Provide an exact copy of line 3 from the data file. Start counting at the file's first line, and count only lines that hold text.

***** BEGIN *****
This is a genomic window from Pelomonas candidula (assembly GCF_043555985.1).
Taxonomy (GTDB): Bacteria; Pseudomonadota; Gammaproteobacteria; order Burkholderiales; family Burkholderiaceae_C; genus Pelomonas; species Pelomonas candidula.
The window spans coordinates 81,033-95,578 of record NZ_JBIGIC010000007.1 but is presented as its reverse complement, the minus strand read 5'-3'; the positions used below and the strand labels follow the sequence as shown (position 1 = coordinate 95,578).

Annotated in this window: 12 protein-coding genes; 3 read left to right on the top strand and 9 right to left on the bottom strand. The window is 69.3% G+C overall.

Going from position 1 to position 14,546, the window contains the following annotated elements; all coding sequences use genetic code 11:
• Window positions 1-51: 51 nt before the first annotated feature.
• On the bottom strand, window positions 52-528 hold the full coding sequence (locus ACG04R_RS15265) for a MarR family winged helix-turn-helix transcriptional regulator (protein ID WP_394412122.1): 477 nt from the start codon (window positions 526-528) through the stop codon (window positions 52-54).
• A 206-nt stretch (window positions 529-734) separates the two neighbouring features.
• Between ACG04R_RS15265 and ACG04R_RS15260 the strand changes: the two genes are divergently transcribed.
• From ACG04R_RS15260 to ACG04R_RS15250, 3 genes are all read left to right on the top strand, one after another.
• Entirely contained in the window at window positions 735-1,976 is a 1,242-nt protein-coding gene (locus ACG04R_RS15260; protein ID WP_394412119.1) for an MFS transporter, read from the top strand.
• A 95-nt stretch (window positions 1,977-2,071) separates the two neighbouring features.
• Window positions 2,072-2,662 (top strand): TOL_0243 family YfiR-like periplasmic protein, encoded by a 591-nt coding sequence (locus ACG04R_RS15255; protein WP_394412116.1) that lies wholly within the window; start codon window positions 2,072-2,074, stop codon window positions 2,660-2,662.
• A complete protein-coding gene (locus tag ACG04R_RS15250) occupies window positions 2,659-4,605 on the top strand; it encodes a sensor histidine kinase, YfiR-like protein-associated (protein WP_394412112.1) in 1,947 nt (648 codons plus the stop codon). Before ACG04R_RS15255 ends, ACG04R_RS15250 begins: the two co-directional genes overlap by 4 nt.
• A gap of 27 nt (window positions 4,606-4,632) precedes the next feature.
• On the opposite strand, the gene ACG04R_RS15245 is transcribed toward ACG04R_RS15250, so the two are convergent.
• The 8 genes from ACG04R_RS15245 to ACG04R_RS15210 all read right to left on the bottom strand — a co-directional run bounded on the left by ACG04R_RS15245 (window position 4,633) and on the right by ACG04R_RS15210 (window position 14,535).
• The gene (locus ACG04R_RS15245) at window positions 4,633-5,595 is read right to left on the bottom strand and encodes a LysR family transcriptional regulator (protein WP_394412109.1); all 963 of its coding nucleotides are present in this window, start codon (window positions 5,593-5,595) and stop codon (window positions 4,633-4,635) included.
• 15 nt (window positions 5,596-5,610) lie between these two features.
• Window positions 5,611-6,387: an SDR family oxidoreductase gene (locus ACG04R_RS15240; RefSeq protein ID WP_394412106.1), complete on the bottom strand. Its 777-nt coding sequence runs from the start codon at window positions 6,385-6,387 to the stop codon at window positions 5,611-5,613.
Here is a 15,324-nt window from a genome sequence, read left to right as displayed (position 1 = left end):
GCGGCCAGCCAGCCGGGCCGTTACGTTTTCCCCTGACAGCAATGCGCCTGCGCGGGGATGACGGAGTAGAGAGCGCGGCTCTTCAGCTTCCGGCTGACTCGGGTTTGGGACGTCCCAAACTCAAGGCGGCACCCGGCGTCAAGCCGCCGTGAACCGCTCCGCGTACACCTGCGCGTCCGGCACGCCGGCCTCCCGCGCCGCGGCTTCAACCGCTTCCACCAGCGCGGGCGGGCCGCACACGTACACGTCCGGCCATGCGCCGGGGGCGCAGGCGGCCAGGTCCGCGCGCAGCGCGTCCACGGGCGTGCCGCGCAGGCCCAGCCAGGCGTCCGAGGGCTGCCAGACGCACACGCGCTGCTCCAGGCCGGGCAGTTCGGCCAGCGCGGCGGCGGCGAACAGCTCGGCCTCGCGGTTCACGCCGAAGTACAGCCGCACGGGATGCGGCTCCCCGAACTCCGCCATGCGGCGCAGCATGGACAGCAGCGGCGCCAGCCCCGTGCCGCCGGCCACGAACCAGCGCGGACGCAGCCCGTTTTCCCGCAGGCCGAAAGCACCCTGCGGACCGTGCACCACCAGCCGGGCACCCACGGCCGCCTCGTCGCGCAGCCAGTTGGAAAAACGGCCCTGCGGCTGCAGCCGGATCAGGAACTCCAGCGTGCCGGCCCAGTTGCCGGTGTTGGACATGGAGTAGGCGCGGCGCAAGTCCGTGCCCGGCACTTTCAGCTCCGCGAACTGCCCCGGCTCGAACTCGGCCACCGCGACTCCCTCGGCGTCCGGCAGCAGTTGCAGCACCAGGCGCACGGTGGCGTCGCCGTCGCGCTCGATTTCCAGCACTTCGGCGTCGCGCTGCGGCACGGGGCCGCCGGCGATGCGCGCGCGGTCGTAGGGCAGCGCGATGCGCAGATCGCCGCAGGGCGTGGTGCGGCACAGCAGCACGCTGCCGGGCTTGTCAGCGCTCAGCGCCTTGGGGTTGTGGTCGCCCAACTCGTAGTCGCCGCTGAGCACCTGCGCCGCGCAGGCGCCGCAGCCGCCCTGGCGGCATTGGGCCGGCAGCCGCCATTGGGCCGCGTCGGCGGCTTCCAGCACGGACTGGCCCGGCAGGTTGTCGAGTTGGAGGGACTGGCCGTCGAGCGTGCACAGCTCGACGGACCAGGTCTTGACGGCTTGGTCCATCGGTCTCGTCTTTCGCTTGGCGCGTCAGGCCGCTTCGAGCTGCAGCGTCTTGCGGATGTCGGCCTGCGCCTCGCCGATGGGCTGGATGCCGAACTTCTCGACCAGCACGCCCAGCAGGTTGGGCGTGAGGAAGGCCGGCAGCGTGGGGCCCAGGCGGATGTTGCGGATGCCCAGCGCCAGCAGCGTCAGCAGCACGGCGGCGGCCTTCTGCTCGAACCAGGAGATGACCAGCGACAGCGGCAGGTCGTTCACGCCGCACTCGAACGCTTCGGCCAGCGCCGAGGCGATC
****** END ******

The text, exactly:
The window spans coordinates 81,033-95,578 of record NZ_JBIGIC010000007.1 but is presented as its reverse complement, the minus strand read 5'-3'; the positions used below and the strand labels follow the sequence as shown (position 1 = coordinate 95,578).